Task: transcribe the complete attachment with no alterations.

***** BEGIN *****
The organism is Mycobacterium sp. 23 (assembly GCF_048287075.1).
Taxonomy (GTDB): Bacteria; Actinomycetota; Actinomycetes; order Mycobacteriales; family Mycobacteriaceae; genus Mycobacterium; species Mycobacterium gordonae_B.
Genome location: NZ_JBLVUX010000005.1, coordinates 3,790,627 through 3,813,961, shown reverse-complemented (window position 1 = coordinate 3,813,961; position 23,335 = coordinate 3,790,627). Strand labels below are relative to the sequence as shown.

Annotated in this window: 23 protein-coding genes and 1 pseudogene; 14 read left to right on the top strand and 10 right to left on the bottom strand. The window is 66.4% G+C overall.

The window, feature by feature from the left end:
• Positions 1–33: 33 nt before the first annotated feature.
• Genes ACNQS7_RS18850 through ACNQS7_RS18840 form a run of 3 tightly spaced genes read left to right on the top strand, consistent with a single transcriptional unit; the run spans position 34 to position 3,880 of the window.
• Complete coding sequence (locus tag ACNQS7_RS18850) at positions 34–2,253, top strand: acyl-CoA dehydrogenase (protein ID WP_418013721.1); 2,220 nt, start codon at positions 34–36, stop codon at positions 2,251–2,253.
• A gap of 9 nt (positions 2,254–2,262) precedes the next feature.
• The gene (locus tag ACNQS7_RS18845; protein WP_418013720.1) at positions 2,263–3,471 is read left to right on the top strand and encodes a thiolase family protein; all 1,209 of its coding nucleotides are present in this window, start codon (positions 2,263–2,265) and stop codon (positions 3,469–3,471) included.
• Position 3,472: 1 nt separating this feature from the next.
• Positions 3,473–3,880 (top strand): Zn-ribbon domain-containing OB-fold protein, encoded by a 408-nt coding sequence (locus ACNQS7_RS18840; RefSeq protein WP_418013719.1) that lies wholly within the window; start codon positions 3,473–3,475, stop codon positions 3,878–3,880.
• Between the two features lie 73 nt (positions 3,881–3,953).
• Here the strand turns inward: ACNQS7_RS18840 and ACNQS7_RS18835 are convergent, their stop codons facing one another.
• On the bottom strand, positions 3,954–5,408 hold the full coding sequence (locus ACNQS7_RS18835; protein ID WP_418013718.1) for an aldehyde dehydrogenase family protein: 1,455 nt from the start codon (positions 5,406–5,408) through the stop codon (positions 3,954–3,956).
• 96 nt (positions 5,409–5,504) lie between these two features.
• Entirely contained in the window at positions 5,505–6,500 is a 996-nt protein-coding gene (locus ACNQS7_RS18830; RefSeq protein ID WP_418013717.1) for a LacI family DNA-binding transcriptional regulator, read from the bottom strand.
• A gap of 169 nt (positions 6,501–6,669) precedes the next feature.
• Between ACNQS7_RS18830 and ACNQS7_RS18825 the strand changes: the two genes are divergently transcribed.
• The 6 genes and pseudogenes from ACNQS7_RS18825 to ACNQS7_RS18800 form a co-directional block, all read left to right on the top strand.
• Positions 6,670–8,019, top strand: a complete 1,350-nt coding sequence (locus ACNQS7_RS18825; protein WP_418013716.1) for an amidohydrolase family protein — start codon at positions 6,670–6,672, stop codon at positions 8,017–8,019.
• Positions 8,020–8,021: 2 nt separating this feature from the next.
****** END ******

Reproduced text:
The organism is Mycobacterium sp. 23 (assembly GCF_048287075.1).
Taxonomy (GTDB): Bacteria; Actinomycetota; Actinomycetes; order Mycobacteriales; family Mycobacteriaceae; genus Mycobacterium; species Mycobacterium gordonae_B.
Genome location: NZ_JBLVUX010000005.1, coordinates 3,790,627 through 3,813,961, shown reverse-complemented (window position 1 = coordinate 3,813,961; position 23,335 = coordinate 3,790,627). Strand labels below are relative to the sequence as shown.

Annotated in this window: 23 protein-coding genes and 1 pseudogene; 14 read left to right on the top strand and 10 right to left on the bottom strand. The window is 66.4% G+C overall.

The window, feature by feature from the left end:
• Positions 1–33: 33 nt before the first annotated feature.
• Genes ACNQS7_RS18850 through ACNQS7_RS18840 form a run of 3 tightly spaced genes read left to right on the top strand, consistent with a single transcriptional unit; the run spans position 34 to position 3,880 of the window.
• Complete coding sequence (locus tag ACNQS7_RS18850) at positions 34–2,253, top strand: acyl-CoA dehydrogenase (protein ID WP_418013721.1); 2,220 nt, start codon at positions 34–36, stop codon at positions 2,251–2,253.
• A gap of 9 nt (positions 2,254–2,262) precedes the next feature.
• The gene (locus tag ACNQS7_RS18845; protein WP_418013720.1) at positions 2,263–3,471 is read left to right on the top strand and encodes a thiolase family protein; all 1,209 of its coding nucleotides are present in this window, start codon (positions 2,263–2,265) and stop codon (positions 3,469–3,471) included.
• Position 3,472: 1 nt separating this feature from the next.
• Positions 3,473–3,880 (top strand): Zn-ribbon domain-containing OB-fold protein, encoded by a 408-nt coding sequence (locus ACNQS7_RS18840; RefSeq protein WP_418013719.1) that lies wholly within the window; start codon positions 3,473–3,475, stop codon positions 3,878–3,880.
• Between the two features lie 73 nt (positions 3,881–3,953).
• Here the strand turns inward: ACNQS7_RS18840 and ACNQS7_RS18835 are convergent, their stop codons facing one another.
• On the bottom strand, positions 3,954–5,408 hold the full coding sequence (locus ACNQS7_RS18835; protein ID WP_418013718.1) for an aldehyde dehydrogenase family protein: 1,455 nt from the start codon (positions 5,406–5,408) through the stop codon (positions 3,954–3,956).
• 96 nt (positions 5,409–5,504) lie between these two features.
• Entirely contained in the window at positions 5,505–6,500 is a 996-nt protein-coding gene (locus ACNQS7_RS18830; RefSeq protein ID WP_418013717.1) for a LacI family DNA-binding transcriptional regulator, read from the bottom strand.
• A gap of 169 nt (positions 6,501–6,669) precedes the next feature.
• Between ACNQS7_RS18830 and ACNQS7_RS18825 the strand changes: the two genes are divergently transcribed.
• The 6 genes and pseudogenes from ACNQS7_RS18825 to ACNQS7_RS18800 form a co-directional block, all read left to right on the top strand.
• Positions 6,670–8,019, top strand: a complete 1,350-nt coding sequence (locus ACNQS7_RS18825; protein WP_418013716.1) for an amidohydrolase family protein — start codon at positions 6,670–6,672, stop codon at positions 8,017–8,019.
• Positions 8,020–8,021: 2 nt separating this feature from the next.